Ostravice, North Moravia - A Romany ghetto might emerge in the Czech mountain village Ostravice as a company plans to build housing for Romanies from Ostrava there but the residents strongly disagree with the plan, Mayor Jaromir Dobrozemsky told journalists Monday.
The Ostrava-based REALIS-INVEST company that owns the area of the former local social care institution intends to build housing for about 40 to 50 Romany families from Ostrava on the premises.
The municipal authorities met representatives of the company and the local Romany community on Monday, but the talks produced no concrete results, Dobrozemsky said.
The company spokeswoman declined to comment on the matter asking journalists to send their questions in writing.
According to Dobrozemsky, the company has proposed two variants of the use of the abandoned premises. According to the first one, the abandoned buildings will be reconstructed to be used as tenant houses. According to the second one, housing for Romanies will be built there.
"No decision has been made and the talks will continue. The decision will take a long time to be made," Dobrozemsky said.
He said the Romany representatives asked about the ways of solving their social situation on Monday. The questions concerned the payment of security benefits and the capacity of kindergartens and schools.
They were told to send their questions in writing.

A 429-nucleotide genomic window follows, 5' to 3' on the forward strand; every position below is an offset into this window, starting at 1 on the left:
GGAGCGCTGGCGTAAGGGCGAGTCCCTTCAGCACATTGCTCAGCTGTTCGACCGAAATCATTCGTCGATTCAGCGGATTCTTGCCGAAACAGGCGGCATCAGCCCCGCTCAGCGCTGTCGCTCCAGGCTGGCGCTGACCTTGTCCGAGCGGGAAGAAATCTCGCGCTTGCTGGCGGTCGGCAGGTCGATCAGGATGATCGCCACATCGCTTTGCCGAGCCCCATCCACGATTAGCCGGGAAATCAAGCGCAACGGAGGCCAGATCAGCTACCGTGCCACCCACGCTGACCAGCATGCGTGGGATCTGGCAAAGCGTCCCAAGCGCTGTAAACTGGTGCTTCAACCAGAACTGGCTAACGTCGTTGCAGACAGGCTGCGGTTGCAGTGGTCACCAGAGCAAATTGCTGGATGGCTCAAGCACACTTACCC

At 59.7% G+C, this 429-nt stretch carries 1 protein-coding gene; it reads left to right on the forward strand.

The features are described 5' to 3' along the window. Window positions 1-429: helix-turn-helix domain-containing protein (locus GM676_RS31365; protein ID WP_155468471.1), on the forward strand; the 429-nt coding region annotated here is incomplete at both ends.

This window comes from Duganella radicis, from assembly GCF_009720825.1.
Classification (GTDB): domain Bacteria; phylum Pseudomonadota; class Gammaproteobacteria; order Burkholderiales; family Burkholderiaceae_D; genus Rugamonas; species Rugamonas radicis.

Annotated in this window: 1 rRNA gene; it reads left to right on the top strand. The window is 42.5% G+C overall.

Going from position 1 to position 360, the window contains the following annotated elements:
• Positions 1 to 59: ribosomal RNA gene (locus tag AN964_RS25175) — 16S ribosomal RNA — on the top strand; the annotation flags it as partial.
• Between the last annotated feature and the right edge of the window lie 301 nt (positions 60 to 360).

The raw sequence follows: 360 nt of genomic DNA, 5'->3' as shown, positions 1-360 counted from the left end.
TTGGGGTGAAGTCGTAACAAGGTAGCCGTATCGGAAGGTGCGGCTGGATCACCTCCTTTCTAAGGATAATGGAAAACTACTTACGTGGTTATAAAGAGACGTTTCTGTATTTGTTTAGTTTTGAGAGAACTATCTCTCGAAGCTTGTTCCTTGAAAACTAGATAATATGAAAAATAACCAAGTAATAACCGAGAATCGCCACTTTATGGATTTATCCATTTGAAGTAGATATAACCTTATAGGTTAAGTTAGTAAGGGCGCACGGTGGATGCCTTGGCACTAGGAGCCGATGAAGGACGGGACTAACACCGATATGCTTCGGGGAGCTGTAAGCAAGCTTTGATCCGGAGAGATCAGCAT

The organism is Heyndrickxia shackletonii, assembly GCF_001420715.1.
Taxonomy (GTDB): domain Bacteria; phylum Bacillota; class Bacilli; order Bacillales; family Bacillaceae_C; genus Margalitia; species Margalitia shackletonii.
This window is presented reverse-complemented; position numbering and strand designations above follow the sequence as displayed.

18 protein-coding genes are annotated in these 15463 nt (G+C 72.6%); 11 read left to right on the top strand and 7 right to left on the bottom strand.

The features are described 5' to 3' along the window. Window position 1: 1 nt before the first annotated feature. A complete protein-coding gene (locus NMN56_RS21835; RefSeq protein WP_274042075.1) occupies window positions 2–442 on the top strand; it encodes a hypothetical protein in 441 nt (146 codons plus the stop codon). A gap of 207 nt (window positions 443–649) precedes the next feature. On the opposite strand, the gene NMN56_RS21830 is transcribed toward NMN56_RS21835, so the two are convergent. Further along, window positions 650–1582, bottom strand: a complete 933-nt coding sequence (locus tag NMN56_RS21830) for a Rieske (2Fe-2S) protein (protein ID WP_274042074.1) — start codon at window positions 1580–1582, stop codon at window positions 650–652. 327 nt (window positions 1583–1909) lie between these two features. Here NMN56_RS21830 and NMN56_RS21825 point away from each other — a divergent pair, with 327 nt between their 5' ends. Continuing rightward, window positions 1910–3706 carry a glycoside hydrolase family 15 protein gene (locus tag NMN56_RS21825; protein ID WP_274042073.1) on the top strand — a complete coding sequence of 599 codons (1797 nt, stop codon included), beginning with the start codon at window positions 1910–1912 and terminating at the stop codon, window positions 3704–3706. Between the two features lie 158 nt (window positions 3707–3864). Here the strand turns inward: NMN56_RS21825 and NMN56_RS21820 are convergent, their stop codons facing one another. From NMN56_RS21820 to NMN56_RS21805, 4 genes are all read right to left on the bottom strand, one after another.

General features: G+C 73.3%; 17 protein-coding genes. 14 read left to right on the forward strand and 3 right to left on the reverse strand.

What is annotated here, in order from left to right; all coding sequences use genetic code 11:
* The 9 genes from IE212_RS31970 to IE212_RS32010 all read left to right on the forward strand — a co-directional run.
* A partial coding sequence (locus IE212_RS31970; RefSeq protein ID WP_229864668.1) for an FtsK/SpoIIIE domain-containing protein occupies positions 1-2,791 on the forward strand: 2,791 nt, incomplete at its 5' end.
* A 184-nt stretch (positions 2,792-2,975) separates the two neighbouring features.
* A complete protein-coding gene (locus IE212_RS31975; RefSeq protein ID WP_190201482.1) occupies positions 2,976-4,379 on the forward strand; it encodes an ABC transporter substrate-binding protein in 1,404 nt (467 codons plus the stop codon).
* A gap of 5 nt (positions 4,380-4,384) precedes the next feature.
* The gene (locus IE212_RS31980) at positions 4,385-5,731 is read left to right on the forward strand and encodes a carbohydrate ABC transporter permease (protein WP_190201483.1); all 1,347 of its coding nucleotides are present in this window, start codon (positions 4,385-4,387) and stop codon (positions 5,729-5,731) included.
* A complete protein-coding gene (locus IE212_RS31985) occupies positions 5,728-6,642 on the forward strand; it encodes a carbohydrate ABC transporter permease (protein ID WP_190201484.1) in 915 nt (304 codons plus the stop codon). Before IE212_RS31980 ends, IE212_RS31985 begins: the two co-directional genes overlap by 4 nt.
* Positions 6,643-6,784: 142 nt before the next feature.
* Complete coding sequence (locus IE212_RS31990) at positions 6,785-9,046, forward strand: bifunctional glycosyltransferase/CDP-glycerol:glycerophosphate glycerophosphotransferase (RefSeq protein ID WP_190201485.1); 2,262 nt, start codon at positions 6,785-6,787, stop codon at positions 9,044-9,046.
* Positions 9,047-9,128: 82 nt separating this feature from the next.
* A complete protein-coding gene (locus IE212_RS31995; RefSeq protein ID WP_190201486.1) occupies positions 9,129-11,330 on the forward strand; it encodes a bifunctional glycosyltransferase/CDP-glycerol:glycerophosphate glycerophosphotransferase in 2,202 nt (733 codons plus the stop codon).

Dobrozemsky said that according to the second variant, the company would reconstruct the buildings into housing for Romanies for European Union money that it expects to obtain.
The residents of the village that is located in the Beskydy protected landscape area are unhappy at the prospect of neighbouring a Romany ghetto.
A 72-year-old local resident told journalists Monday he was afraid that many more Romanies than planned could finally move to the premises because Romanies from Slovakia would start joining their relatives.
He admitted that he was mainly afraid of thefts.
He said Romanies would never adapt themselves to the lifestyle of the majority society.
According to him, the appearance of the ghetto would mean the end to the village.
Vratislav Gloziga, who guards the abandoned premises, told journalists Monday that the current situation was a mere escalation of the problems in mutual communication between the area's new owner and the municipality.
Editorial Comment: I do not think that we should worry, per se, about a settlement that is just for Romani People for that, by it self, does not make a ghetto, whatever some people may claim. They did the same when the Sinti in Germany wanted to build the Maro Them settlement in Kiel and that is why it took so long before they were allowed to go on with it.
What we must watch though is the fenced and walls that are being built, that have been cerated and that are being proposed, which are intended to separate Romanies from the general public, in a couple of instances with walls and gates and guards to “protect them from attacks”. Whoever believes the latter has never read history and how things were for the Rom just before the Romani Holocaust began. <>Ed.<>